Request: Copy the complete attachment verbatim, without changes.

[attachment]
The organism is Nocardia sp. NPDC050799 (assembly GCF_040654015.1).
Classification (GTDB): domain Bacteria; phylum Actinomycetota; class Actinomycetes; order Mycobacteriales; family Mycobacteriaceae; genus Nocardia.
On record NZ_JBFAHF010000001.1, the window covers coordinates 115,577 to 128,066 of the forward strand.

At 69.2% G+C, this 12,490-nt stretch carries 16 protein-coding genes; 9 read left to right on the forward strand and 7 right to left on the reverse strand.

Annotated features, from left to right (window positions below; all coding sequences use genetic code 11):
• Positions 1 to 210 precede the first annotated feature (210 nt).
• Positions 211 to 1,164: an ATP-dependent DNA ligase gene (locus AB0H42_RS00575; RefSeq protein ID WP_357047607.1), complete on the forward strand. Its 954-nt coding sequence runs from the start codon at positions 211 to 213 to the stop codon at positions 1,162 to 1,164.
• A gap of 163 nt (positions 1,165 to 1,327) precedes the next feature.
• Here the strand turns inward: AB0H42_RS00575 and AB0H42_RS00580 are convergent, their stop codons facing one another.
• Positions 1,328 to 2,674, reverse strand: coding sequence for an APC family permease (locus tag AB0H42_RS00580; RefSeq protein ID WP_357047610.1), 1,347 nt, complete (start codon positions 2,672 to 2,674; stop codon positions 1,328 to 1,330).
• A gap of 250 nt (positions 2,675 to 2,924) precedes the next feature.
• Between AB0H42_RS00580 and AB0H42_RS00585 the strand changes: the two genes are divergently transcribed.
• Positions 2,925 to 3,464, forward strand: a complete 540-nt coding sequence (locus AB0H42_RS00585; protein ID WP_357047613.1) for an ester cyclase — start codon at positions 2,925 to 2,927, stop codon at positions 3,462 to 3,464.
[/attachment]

The organism is Nocardia sp. NPDC050799 (assembly GCF_040654015.1).
Classification (GTDB): domain Bacteria; phylum Actinomycetota; class Actinomycetes; order Mycobacteriales; family Mycobacteriaceae; genus Nocardia.
On record NZ_JBFAHF010000001.1, the window covers coordinates 115,577 to 128,066 of the forward strand.

At 69.2% G+C, this 12,490-nt stretch carries 16 protein-coding genes; 9 read left to right on the forward strand and 7 right to left on the reverse strand.

Annotated features, from left to right (window positions below; all coding sequences use genetic code 11):
• Positions 1 to 210 precede the first annotated feature (210 nt).
• Positions 211 to 1,164: an ATP-dependent DNA ligase gene (locus AB0H42_RS00575; RefSeq protein ID WP_357047607.1), complete on the forward strand. Its 954-nt coding sequence runs from the start codon at positions 211 to 213 to the stop codon at positions 1,162 to 1,164.
• A gap of 163 nt (positions 1,165 to 1,327) precedes the next feature.
• Here the strand turns inward: AB0H42_RS00575 and AB0H42_RS00580 are convergent, their stop codons facing one another.
• Positions 1,328 to 2,674, reverse strand: coding sequence for an APC family permease (locus tag AB0H42_RS00580; RefSeq protein ID WP_357047610.1), 1,347 nt, complete (start codon positions 2,672 to 2,674; stop codon positions 1,328 to 1,330).
• A gap of 250 nt (positions 2,675 to 2,924) precedes the next feature.
• Between AB0H42_RS00580 and AB0H42_RS00585 the strand changes: the two genes are divergently transcribed.
• Positions 2,925 to 3,464, forward strand: a complete 540-nt coding sequence (locus AB0H42_RS00585; protein ID WP_357047613.1) for an ester cyclase — start codon at positions 2,925 to 2,927, stop codon at positions 3,462 to 3,464.